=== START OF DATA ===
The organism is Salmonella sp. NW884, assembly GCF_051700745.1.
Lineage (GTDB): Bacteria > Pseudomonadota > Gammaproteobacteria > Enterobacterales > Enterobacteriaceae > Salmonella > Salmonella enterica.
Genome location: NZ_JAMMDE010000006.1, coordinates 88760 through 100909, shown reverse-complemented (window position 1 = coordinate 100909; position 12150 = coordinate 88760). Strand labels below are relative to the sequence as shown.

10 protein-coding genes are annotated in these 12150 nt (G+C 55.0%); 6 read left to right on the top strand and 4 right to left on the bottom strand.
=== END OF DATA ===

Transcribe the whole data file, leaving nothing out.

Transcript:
The organism is Salmonella sp. NW884, assembly GCF_051700745.1.
Lineage (GTDB): Bacteria > Pseudomonadota > Gammaproteobacteria > Enterobacterales > Enterobacteriaceae > Salmonella > Salmonella enterica.
Genome location: NZ_JAMMDE010000006.1, coordinates 88760 through 100909, shown reverse-complemented (window position 1 = coordinate 100909; position 12150 = coordinate 88760). Strand labels below are relative to the sequence as shown.

10 protein-coding genes are annotated in these 12150 nt (G+C 55.0%); 6 read left to right on the top strand and 4 right to left on the bottom strand.